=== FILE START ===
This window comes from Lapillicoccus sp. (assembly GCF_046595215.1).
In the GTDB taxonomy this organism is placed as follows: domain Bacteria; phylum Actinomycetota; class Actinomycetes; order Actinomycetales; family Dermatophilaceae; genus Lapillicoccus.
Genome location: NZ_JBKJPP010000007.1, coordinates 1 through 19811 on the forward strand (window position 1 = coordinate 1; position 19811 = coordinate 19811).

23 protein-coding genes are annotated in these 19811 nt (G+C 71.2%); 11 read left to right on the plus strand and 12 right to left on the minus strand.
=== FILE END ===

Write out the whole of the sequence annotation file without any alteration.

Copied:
This window comes from Lapillicoccus sp. (assembly GCF_046595215.1).
In the GTDB taxonomy this organism is placed as follows: domain Bacteria; phylum Actinomycetota; class Actinomycetes; order Actinomycetales; family Dermatophilaceae; genus Lapillicoccus.
Genome location: NZ_JBKJPP010000007.1, coordinates 1 through 19811 on the forward strand (window position 1 = coordinate 1; position 19811 = coordinate 19811).

23 protein-coding genes are annotated in these 19811 nt (G+C 71.2%); 11 read left to right on the plus strand and 12 right to left on the minus strand.